Realizing the presence, promise, and power of the Kingdom of God.

The Cure for Doctrinal Revulsion

Dislike doctrine? Here's some help.

The Mind of Christ in His Word: Part 2 (1)

As I urged you when I went into Macedonia – remain in Ephesus that you may charge some that they teach no other doctrine, nor give heed to fables and endless genealogies, which cause disputes rather than godly edification which is in faith. 1 Timothy 1.3, 4

Doctrinal revulsion?
The concern is growing, among certain Christian leaders, that the followers of Christ in our day have lost their taste for doctrine.

Indeed, it does appear, in many sectors of the Church, that a strain of doctrinal revulsion has infected the Body of Christ. You may be feeling some of that yourself. Consider, for a moment, your gut reaction to the word itself: doctrine. If what you sense is a kind of aversion, whether mild or vehement, or if feelings associated with irrelevance, arrogance, stodginess, or intellectual smugness stir within your breast, then even you may be experiencing the initial stages of this occasionally-recurring malady.

The Body of Christ has endured this affliction in the past and has always shaken it off and grown stronger as the antidote to doctrinal revulsion has been applied in a timely and relevant manner. For if our minds will not be shaped by sound doctrine, according to the mind of Christ which we possess, then they will be shaped by various winds of doctrine, wafting in from the unbelieving world to blow us off course in our journey with the Lord (Eph. 4.14).

Doctrinal revulsion among the members of the Body of Christ is a bit like an immune-deficiency disorder in the human body. The Church needs sound doctrine to thrive and bear fruit. When doctrinal revulsion sets in, the Body of Christ begins to lose its defenses against lies, half-truths, and outright deceptions, and it lacks the strength to carry out its mission in the world. Its focus tends to turn from Christ and His Kingdom to individuals and their needs or preferences. The vision of the Kingdom coming on earth as it is in heaven gives way to a vision of whatever I want, and how I can achieve this and still continue to believe.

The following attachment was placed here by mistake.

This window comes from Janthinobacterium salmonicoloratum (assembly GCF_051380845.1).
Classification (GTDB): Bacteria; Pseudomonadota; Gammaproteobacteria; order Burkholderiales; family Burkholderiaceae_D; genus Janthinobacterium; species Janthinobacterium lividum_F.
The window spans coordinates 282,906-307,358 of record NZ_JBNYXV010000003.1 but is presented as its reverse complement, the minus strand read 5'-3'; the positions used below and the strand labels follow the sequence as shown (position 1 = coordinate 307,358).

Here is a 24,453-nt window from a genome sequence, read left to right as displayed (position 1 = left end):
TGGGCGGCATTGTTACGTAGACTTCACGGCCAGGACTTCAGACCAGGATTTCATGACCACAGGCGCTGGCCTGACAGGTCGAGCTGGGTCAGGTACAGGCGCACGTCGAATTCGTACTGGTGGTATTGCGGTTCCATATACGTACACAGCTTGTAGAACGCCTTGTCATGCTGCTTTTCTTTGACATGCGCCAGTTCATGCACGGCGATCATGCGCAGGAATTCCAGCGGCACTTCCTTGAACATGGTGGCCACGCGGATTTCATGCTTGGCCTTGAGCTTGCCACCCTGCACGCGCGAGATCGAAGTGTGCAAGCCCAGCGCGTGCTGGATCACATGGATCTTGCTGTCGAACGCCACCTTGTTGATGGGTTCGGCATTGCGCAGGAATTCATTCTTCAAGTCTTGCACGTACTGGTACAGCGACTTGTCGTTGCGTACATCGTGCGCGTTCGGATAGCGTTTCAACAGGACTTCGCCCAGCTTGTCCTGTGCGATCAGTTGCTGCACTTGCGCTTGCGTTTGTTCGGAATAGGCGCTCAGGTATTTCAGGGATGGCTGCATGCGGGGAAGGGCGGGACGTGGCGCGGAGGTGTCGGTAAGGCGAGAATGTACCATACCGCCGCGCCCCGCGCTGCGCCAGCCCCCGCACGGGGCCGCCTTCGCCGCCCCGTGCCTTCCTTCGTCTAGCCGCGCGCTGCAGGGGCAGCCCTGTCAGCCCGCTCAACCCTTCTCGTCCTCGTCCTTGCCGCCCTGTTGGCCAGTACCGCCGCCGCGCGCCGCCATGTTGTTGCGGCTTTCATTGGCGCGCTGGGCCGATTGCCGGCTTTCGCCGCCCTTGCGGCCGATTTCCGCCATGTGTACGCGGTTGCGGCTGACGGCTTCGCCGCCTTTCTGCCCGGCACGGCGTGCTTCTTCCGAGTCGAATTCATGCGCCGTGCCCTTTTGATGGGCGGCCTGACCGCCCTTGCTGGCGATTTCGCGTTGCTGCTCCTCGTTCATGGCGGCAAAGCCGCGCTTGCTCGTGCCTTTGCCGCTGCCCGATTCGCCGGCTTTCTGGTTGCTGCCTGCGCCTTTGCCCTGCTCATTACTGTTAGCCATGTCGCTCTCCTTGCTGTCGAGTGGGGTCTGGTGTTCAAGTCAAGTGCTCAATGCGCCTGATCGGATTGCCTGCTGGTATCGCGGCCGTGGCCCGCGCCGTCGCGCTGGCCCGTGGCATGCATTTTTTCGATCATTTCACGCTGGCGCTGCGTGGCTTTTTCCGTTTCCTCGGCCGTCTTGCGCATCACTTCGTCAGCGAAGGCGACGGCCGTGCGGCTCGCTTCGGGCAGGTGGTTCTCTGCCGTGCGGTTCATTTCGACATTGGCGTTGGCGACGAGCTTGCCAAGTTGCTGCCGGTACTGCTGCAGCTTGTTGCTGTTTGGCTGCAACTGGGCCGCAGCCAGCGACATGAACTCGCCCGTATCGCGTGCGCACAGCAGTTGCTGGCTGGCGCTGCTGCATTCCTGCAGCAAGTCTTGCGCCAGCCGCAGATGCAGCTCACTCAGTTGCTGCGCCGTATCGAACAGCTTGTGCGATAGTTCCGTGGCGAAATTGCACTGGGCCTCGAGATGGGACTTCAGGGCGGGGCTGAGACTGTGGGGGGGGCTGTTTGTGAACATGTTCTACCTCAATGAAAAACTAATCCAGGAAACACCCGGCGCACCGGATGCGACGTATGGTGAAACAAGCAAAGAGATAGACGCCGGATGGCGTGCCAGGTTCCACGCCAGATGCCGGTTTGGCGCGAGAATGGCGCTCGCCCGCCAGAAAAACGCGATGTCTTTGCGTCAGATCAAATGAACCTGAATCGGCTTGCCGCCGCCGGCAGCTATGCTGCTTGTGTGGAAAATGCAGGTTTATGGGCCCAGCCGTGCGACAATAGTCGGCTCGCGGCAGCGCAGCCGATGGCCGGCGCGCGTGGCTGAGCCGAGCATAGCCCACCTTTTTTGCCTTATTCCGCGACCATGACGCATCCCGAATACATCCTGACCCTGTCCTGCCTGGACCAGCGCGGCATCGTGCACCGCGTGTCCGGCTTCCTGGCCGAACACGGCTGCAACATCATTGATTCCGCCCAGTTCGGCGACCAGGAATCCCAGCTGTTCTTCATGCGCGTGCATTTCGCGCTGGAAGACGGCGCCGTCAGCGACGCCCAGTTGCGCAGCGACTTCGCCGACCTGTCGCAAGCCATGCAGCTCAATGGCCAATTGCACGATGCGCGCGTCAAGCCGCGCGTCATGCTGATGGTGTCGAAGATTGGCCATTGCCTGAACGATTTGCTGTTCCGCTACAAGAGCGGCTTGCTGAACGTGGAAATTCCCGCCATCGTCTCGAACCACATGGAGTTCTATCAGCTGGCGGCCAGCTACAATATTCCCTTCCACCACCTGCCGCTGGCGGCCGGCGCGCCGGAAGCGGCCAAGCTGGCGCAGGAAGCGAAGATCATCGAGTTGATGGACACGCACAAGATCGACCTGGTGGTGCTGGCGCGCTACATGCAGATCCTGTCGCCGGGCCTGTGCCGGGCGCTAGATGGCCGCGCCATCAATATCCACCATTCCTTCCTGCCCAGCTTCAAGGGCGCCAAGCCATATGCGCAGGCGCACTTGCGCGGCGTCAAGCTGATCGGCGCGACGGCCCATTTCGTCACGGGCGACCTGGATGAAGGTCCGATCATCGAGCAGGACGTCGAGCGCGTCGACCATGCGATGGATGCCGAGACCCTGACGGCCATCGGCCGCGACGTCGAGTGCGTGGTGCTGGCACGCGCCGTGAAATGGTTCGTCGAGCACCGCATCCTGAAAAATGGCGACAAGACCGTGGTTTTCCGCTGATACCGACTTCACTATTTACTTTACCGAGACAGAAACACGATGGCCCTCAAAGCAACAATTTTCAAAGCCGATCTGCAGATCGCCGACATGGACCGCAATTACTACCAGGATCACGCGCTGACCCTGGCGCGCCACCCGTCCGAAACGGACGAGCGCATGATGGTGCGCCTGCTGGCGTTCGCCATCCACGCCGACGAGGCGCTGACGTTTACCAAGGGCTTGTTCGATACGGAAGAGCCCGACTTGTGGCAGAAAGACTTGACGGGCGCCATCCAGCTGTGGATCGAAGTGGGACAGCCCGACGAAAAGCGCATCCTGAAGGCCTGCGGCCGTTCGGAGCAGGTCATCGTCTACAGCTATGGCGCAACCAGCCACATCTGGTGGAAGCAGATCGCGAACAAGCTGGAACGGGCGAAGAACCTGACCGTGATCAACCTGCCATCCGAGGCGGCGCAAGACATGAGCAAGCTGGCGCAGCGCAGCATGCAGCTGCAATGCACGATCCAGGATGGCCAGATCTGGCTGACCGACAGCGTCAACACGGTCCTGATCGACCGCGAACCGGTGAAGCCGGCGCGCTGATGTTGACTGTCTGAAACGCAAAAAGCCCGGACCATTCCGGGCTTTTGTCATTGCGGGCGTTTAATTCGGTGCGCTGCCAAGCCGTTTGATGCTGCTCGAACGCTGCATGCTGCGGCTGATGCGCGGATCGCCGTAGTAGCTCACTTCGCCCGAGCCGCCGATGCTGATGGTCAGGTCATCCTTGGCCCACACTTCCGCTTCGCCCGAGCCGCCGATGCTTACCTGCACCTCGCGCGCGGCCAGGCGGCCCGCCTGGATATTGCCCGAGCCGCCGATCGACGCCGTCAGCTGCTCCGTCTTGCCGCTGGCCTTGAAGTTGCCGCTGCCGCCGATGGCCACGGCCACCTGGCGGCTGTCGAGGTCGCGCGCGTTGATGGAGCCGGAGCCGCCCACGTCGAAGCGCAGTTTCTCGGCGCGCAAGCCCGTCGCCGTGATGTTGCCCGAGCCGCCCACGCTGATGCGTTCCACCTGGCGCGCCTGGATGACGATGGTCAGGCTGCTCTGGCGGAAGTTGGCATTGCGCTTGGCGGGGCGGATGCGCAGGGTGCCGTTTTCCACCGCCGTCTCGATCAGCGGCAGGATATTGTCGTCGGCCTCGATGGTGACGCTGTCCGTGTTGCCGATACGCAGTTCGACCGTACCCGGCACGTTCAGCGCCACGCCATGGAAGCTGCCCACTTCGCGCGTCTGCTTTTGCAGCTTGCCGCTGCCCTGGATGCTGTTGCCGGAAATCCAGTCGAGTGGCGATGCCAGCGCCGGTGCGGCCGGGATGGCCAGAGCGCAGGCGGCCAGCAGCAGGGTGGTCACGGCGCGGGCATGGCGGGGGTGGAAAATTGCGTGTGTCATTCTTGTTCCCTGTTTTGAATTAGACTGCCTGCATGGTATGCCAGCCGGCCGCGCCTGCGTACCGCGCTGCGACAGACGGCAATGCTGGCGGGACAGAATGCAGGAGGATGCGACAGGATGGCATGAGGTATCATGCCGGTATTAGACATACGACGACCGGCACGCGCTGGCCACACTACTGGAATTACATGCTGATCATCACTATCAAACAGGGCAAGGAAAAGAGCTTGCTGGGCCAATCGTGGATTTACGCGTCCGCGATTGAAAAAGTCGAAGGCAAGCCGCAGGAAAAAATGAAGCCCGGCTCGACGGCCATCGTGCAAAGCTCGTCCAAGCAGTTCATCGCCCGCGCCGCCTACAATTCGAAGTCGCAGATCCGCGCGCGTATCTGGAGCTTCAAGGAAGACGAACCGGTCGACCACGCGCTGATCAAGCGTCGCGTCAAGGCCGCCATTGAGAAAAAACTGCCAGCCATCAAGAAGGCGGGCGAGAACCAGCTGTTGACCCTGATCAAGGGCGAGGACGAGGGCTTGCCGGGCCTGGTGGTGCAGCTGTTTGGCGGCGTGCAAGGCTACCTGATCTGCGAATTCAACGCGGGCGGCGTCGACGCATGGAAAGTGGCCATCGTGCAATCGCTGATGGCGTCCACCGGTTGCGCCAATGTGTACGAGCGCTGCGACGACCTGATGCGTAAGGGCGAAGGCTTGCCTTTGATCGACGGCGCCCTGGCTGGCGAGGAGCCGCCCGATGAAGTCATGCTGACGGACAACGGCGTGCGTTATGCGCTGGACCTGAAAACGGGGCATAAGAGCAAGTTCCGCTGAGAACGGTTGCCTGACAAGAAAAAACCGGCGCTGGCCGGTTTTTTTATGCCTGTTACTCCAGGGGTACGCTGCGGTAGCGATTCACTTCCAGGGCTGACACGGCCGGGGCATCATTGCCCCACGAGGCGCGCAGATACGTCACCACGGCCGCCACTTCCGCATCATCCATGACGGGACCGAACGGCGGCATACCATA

This is a condition contrary to the purposes of Christ, of course, and inimical to the development of a renewed mind; and it begins with neglect of sound doctrine, which is an early symptom of doctrinal revulsion.

Overcoming doctrinal revulsion
So the way to overcome this contrary condition is to follow the advice of the ancient Celtic Christian preachers, who taught that the cure for a contrary condition is to apply the contrary of that condition in steady doses. “Contraries are by contraries cured,” the old Celts insisted, and they demonstrated the power of that remedy over four centuries by bringing revival, renewal, and awakening to the Church and the pagan world throughout Europe.

Doctrine derives from applying the mind of Christ to the study of His Word. In the study of doctrine, we gather under a variety of headings the truth we have gleaned from our ongoing study of Scripture, with a view to answering key questions concerning primary truths, such as: Who is God? What kind of creature is a human being? What must we do to be saved? What is the Church? Which ethics does God approve? And so forth.

Doctrine, as Paul believed, is nothing less than good stewardship of the Word of God. Sound doctrine discovers the teaching of Scripture, communicates that teaching clearly and faithfully, and applies that teaching to the work of sanctification and the progress of Christ’s Kingdom. Paul left Timothy in Ephesus to ensure that the sound doctrine he had begun to teach there would continue after him. A grasp of sound doctrine is essential for the renewing of the mind and for growing to maturity in the mind of Christ.